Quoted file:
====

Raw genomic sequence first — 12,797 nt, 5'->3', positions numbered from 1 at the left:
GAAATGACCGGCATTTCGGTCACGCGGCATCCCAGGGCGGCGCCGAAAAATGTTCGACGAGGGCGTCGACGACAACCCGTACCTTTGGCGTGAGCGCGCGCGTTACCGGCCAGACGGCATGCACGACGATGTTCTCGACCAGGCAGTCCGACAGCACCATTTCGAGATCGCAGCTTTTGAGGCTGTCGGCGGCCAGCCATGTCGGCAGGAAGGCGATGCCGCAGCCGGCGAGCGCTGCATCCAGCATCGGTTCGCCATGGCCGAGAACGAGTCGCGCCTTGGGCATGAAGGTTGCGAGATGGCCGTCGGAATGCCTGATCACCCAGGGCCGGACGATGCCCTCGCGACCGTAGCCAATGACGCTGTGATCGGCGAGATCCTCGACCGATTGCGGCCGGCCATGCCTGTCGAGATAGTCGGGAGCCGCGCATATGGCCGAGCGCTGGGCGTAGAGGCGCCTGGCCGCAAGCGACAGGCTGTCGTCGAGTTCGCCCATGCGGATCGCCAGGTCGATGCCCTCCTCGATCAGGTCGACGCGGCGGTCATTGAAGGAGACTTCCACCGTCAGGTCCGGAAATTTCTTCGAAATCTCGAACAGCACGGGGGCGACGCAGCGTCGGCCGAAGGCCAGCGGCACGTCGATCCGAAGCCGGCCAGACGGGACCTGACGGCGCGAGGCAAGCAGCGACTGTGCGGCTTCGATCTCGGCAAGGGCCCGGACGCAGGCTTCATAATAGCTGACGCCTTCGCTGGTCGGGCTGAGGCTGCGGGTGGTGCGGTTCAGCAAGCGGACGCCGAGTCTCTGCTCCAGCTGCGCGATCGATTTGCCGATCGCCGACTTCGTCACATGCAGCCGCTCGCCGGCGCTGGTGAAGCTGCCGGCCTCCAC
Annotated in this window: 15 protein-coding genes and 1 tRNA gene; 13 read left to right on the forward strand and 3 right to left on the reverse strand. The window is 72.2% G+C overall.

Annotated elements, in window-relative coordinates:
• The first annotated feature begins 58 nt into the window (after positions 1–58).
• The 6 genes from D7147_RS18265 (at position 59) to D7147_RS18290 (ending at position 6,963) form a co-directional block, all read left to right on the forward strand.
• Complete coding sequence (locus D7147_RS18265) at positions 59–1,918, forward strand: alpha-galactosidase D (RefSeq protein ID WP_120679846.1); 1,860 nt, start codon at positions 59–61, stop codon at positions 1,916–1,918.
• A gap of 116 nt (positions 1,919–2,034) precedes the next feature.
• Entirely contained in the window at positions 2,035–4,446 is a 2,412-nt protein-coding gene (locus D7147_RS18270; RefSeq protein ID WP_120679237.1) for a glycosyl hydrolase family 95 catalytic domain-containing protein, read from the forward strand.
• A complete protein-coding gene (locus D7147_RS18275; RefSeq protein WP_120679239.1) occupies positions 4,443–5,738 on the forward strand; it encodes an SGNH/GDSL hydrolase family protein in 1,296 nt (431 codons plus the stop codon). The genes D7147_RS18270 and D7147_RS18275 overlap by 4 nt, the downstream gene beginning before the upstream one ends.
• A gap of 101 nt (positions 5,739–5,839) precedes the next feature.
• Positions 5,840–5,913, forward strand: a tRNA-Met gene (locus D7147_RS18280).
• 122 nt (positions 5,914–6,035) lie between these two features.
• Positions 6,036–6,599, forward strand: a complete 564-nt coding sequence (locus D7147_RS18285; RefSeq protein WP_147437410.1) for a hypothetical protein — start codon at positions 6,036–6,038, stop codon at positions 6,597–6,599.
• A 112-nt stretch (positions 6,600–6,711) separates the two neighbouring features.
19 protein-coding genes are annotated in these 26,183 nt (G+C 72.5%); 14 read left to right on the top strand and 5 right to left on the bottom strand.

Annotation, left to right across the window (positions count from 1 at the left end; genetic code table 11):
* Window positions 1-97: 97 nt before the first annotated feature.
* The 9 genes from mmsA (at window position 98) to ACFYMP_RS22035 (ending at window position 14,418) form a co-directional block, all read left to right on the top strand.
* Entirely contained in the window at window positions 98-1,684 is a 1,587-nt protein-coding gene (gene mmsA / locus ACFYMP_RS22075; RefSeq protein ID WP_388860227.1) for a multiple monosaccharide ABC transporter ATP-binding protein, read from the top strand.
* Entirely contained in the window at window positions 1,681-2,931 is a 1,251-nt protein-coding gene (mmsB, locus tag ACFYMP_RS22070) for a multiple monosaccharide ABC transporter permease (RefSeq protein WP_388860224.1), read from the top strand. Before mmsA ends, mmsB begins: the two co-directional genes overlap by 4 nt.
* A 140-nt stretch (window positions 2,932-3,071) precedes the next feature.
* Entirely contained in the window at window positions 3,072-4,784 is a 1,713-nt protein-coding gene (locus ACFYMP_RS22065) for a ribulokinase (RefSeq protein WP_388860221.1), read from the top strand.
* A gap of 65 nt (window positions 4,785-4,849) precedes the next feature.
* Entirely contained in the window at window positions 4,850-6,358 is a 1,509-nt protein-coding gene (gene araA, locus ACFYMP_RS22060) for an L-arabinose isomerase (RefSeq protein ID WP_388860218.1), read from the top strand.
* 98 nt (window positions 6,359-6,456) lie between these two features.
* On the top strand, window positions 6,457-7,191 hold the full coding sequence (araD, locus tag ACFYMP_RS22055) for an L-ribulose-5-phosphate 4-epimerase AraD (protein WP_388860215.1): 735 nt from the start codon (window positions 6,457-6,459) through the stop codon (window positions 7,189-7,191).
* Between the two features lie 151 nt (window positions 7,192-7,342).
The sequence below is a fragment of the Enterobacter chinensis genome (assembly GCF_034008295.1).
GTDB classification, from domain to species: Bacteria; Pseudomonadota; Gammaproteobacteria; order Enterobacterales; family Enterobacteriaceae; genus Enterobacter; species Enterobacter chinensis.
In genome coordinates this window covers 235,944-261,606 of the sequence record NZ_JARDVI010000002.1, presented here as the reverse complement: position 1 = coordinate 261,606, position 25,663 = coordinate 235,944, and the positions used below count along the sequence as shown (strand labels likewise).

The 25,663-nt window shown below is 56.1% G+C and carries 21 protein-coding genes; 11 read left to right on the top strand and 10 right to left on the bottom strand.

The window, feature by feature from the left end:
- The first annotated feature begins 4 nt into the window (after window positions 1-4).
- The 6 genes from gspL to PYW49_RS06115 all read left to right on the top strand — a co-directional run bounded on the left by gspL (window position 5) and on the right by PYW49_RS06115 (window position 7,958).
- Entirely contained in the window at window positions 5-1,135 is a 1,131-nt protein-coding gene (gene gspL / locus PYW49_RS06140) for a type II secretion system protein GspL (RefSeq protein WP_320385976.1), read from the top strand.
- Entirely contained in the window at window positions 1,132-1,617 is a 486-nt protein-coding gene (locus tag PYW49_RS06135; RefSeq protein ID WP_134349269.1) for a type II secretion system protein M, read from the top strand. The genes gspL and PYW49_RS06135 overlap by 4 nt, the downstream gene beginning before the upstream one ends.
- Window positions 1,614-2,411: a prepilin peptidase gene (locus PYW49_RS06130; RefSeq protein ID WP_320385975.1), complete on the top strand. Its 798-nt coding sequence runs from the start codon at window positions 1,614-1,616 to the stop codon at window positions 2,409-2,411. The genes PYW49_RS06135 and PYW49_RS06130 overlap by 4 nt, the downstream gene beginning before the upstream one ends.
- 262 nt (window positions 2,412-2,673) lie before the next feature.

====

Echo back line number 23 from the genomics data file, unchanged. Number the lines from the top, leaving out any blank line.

* Entirely contained in the window at window positions 3,072-4,784 is a 1,713-nt protein-coding gene (locus ACFYMP_RS22065) for a ribulokinase (RefSeq protein WP_388860221.1), read from the top strand.